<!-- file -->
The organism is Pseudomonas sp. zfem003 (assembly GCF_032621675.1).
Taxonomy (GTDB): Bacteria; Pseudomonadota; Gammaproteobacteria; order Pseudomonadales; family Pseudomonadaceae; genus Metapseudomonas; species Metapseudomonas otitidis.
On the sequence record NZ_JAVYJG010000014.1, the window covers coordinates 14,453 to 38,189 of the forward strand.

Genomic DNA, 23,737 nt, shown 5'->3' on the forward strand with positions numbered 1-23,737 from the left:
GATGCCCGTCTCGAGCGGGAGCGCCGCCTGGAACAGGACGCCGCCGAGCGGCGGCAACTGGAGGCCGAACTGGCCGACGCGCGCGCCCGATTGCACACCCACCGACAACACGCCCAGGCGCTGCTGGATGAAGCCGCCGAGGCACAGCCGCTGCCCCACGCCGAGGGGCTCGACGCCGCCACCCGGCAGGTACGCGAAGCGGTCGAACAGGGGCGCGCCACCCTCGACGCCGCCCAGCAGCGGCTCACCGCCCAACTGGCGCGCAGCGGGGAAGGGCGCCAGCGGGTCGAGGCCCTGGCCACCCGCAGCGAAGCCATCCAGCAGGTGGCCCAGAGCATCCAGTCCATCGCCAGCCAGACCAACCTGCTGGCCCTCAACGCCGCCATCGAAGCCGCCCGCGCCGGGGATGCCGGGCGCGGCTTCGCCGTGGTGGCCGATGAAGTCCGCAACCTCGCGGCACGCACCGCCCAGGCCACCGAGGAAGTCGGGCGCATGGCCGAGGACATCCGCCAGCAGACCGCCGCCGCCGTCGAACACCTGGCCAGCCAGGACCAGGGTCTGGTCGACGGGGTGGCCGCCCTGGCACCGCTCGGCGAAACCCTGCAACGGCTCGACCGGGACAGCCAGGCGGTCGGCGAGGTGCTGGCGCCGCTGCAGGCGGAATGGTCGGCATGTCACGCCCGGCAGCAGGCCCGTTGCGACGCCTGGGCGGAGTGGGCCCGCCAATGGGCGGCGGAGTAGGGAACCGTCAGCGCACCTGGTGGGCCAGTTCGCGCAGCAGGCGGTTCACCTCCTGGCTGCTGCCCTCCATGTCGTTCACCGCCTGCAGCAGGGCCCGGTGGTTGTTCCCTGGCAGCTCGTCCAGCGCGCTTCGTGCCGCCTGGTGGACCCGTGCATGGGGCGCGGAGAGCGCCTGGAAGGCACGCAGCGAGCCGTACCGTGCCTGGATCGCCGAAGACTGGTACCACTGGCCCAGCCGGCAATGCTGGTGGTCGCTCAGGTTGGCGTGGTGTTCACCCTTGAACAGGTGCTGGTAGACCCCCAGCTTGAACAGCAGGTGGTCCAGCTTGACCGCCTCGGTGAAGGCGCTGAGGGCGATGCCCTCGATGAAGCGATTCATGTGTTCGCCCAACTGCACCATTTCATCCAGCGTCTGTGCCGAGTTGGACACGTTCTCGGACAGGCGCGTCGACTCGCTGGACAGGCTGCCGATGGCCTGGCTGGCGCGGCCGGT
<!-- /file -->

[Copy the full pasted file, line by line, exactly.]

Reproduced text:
The organism is Pseudomonas sp. zfem003 (assembly GCF_032621675.1).
Taxonomy (GTDB): Bacteria; Pseudomonadota; Gammaproteobacteria; order Pseudomonadales; family Pseudomonadaceae; genus Metapseudomonas; species Metapseudomonas otitidis.
On the sequence record NZ_JAVYJG010000014.1, the window covers coordinates 14,453 to 38,189 of the forward strand.

Genomic DNA, 23,737 nt, shown 5'->3' on the forward strand with positions numbered 1-23,737 from the left:
GATGCCCGTCTCGAGCGGGAGCGCCGCCTGGAACAGGACGCCGCCGAGCGGCGGCAACTGGAGGCCGAACTGGCCGACGCGCGCGCCCGATTGCACACCCACCGACAACACGCCCAGGCGCTGCTGGATGAAGCCGCCGAGGCACAGCCGCTGCCCCACGCCGAGGGGCTCGACGCCGCCACCCGGCAGGTACGCGAAGCGGTCGAACAGGGGCGCGCCACCCTCGACGCCGCCCAGCAGCGGCTCACCGCCCAACTGGCGCGCAGCGGGGAAGGGCGCCAGCGGGTCGAGGCCCTGGCCACCCGCAGCGAAGCCATCCAGCAGGTGGCCCAGAGCATCCAGTCCATCGCCAGCCAGACCAACCTGCTGGCCCTCAACGCCGCCATCGAAGCCGCCCGCGCCGGGGATGCCGGGCGCGGCTTCGCCGTGGTGGCCGATGAAGTCCGCAACCTCGCGGCACGCACCGCCCAGGCCACCGAGGAAGTCGGGCGCATGGCCGAGGACATCCGCCAGCAGACCGCCGCCGCCGTCGAACACCTGGCCAGCCAGGACCAGGGTCTGGTCGACGGGGTGGCCGCCCTGGCACCGCTCGGCGAAACCCTGCAACGGCTCGACCGGGACAGCCAGGCGGTCGGCGAGGTGCTGGCGCCGCTGCAGGCGGAATGGTCGGCATGTCACGCCCGGCAGCAGGCCCGTTGCGACGCCTGGGCGGAGTGGGCCCGCCAATGGGCGGCGGAGTAGGGAACCGTCAGCGCACCTGGTGGGCCAGTTCGCGCAGCAGGCGGTTCACCTCCTGGCTGCTGCCCTCCATGTCGTTCACCGCCTGCAGCAGGGCCCGGTGGTTGTTCCCTGGCAGCTCGTCCAGCGCGCTTCGTGCCGCCTGGTGGACCCGTGCATGGGGCGCGGAGAGCGCCTGGAAGGCACGCAGCGAGCCGTACCGTGCCTGGATCGCCGAAGACTGGTACCACTGGCCCAGCCGGCAATGCTGGTGGTCGCTCAGGTTGGCGTGGTGTTCACCCTTGAACAGGTGCTGGTAGACCCCCAGCTTGAACAGCAGGTGGTCCAGCTTGACCGCCTCGGTGAAGGCGCTGAGGGCGATGCCCTCGATGAAGCGATTCATGTGTTCGCCCAACTGCACCATTTCATCCAGCGTCTGTGCCGAGTTGGACACGTTCTCGGACAGGCGCGTCGACTCGCTGGACAGGCTGCCGATGGCCTGGCTGGCGCGGCCGGT